The number of women motorcycle riders is on the incline, mostly because of Millennials.
That’s according to the latest national survey by the Motorcycle Industry Council (MIC).
The study found that among all age groups, women make up 19 percent of motorcycle owners, compared with less than 10 percent less than a decade ago.
The survey found even greater ownership among younger generations. Among Millennials, 26 percent of motorcycle owners were women. Among Gen X, 22 percent were women.
“As the number of Boomers and mature motorcyclists shrink and are replaced by newer riders, we could soon be looking at a solid 25 percent of motorcycle owners being female,” said Andria Yu, MIC director of communications. “We’ve seen with our own eyes.”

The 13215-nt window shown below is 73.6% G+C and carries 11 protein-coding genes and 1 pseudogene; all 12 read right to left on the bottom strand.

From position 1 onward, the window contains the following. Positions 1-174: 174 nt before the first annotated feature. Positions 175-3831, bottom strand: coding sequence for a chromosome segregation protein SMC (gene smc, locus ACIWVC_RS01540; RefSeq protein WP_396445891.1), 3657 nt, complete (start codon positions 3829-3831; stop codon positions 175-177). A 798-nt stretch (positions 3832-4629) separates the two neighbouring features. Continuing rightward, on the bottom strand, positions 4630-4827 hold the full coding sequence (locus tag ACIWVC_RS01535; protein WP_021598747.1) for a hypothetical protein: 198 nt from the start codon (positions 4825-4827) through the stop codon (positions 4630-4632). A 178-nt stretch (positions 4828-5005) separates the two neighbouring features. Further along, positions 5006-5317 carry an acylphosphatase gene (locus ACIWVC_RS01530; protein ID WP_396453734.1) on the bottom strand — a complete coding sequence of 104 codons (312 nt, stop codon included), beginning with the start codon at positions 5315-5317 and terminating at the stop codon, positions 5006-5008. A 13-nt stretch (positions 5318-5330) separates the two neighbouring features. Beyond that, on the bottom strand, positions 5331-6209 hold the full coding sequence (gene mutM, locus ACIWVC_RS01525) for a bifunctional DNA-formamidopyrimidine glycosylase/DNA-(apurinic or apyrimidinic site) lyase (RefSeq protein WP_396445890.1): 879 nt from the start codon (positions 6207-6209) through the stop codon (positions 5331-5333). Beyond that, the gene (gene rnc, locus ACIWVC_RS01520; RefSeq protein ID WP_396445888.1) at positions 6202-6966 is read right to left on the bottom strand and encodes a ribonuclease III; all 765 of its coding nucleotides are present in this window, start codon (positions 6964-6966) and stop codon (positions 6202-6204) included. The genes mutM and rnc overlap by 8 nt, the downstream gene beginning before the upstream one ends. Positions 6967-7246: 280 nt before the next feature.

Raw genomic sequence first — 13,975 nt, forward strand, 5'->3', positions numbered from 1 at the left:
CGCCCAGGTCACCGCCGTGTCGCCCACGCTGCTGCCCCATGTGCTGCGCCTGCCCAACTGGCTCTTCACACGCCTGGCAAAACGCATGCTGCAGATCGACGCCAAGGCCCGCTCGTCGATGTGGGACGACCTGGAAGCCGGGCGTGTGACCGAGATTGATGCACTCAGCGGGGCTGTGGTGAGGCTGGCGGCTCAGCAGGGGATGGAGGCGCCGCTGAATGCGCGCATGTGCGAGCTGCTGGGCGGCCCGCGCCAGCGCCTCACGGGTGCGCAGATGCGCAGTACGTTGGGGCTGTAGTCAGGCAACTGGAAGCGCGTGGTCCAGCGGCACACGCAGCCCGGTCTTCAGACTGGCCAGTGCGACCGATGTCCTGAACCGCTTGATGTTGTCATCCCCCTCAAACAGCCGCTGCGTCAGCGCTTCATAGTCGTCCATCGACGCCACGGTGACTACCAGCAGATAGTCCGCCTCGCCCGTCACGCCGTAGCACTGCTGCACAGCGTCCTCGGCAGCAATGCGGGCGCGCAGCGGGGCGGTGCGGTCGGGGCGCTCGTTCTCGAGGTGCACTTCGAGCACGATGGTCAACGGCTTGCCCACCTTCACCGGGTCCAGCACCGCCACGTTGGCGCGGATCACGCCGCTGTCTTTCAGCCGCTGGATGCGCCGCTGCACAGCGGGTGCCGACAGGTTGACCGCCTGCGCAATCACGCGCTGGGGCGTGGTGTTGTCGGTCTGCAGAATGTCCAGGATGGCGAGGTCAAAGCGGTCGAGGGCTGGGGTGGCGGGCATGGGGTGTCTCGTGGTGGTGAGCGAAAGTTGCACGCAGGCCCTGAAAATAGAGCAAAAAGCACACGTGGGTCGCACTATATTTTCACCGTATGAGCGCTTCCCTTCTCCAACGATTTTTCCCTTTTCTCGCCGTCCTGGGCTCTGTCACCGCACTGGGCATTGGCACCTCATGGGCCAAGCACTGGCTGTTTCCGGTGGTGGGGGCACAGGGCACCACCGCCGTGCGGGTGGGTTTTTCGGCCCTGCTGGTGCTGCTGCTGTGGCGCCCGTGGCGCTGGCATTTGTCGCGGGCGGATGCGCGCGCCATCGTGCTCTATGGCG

The MIC polled more than 2,400 adults nationwide for the survey.
While the percentage of women riders may be on the rise, total ridership is struggling in the U.S. Overall Motorcycle sales have been stagnant since the Great Recession, with annual sales peaking in 2006.
Harley Davidson, the world’s largest manufacturer of heavyweight motorcycles, has struggled to keep sales up in the U.S. in recent years, partly because the American manufacturer fails to attract younger customers who haven’t shown as much interest as past generations.
The company has also been impacted by tariffs imposed by the European Union on U.S. motorcycles in retaliation to President Donald Trump slapping tariffs on foreign steel and aluminum.
Earlier this year, the company announced it is closing its assembly plant in Kansas City, Mo., and moving the work into its largest plant in York, Pa.